•   All the waters, while flowing in Pakistan, of any tributary which in its natural course joins the Sutlej Main or the Ravi Main after these rivers have finally crossed into Pakistan shall be available for the unrestricted use of Pakistan.

•   Pakistan shall receive unrestricted use of all the waters of the Western Rivers (Indus, Jhelum and Chenab). India shall be under an obligation to let flow all the waters of the western rivers, and shall not permit any interference with these waters.

Furthermore, the aggregate storage capacity on western rivers was provided to India as per details given in Table 1 below:

Indian Projects on Western Rivers

The Permanent Indus Water Commission (PIWC), provides an ongoing mechanism for consultation and conflict resolution through inspection, exchange of data and visits between the two countries. As per the list compiled by PIWC, India plans to construct 155 hydropower projects/dams (small and big) in violation of the Indus Waters Treaty of 1960. If a project has an installed capacity of 4 MW it will have no effect on the flow of water. India, because of its nefarious designs gives limited data of its projects, either completed or planned. Moreover, India, is constructing large number of dams on western rivers of which the major ones include 17 on River Chenab, 5 on River Jhelum and 11 on River Indus as given in Table 2 below. The aggregate power generation capacity of those dams is several thousand MWs, which gives an index capacity of their operating pools and impacts on downstream flow regime.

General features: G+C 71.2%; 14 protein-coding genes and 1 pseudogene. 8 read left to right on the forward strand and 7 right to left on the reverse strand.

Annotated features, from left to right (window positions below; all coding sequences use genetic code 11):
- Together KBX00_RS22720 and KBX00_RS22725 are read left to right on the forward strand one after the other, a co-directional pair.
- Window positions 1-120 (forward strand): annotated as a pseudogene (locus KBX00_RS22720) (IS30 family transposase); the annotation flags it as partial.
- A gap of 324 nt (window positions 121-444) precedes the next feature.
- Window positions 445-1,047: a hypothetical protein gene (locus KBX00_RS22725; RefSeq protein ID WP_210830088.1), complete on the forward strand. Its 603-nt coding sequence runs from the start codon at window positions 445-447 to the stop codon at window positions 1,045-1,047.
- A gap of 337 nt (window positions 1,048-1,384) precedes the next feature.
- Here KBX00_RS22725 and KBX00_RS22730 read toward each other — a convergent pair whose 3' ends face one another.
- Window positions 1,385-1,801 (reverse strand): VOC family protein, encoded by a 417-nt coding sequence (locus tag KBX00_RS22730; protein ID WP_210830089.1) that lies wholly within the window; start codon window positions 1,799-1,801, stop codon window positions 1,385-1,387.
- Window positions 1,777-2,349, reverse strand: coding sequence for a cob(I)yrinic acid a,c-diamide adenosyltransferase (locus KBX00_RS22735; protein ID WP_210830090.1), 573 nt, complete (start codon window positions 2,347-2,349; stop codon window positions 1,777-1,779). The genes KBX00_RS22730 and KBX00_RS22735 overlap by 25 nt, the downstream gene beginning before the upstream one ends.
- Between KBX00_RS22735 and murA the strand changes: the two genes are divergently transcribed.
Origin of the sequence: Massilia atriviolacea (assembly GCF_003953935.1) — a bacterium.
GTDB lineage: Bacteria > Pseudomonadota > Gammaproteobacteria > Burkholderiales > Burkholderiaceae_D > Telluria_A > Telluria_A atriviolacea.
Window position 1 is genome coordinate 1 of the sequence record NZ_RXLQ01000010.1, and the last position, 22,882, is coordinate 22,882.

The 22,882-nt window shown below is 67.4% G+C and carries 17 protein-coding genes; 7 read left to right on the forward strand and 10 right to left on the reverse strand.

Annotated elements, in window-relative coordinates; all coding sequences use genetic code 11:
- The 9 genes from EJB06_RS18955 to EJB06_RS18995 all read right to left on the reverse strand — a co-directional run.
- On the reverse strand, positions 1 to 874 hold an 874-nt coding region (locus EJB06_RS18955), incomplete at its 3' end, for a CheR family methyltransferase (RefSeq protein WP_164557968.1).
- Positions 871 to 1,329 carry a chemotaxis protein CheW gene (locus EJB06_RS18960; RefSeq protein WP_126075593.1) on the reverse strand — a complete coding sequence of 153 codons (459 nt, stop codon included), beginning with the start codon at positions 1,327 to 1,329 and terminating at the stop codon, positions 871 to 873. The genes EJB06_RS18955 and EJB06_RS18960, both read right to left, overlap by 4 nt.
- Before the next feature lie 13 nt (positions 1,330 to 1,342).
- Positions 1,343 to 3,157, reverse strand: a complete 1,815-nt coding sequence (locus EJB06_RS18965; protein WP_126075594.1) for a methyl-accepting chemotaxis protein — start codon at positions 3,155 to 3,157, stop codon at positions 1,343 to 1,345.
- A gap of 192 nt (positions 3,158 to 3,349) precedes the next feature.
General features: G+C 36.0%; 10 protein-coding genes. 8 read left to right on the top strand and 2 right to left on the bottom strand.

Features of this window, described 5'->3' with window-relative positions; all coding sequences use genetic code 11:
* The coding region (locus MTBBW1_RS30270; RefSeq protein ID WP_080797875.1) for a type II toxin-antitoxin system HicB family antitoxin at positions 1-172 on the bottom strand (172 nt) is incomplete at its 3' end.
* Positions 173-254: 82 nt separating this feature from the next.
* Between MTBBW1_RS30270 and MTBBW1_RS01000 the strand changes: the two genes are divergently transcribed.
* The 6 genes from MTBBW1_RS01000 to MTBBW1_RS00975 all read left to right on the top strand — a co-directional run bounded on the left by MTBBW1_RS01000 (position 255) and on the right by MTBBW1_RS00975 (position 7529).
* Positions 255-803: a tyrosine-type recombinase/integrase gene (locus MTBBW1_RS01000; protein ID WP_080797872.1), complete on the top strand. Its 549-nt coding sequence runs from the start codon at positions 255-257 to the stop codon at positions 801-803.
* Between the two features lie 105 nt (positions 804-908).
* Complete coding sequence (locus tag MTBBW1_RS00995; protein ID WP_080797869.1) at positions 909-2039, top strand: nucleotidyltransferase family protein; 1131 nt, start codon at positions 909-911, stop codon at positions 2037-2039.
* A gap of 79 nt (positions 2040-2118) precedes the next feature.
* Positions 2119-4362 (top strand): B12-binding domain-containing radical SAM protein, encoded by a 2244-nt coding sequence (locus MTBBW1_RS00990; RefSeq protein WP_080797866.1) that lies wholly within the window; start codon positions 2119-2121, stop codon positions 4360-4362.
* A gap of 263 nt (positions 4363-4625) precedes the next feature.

As a worst case scenario, agriculture and electricity aside, Indian blockade of Pakistani water will seriously damage Pakistani social fabric as there will be a severe reduction in productivity and millions of people will be deprived of food and water. India has explicit designs of employing fifth generational warfare tool i.e., Food and Water War which can prove extremely disastrous for Pakistan. It is quite possible that as a result of Indian nefarious designs, riots in large cities and towns may erupt and this would jolt the law and order situation in the country. Such incidents with less intensity have already taken place in Pakistan against constant load-shedding of electricity and shortage of water particularly in Karachi. If India continues with the current policy of ‘water aggression’ , war between two countries may appear as a final arbiter. International community and those interested in peace between India and Pakistan must come forward now to end this ‘water aggression’ by India.

Particularly since Indian PM Modi is in power, India is serious in cutting water flow of western rivers to create problems for Pakistan economically. All of this is being done under a well thought out strategy to wage “water and food war” on Pakistan. This, besides destroying agriculture of Pakistan which is its mainstay can cause power shortages, render our link-canal system redundant and resultantly turn Pakistan into a desert. More so during campaigning season, low inflow of water at Marala HW can undermine the defensive value of BRB canal. Therefore, Pakistani water and security concerns are legitimate and must be acknowledged. Some of Indian violations to IWT are as under: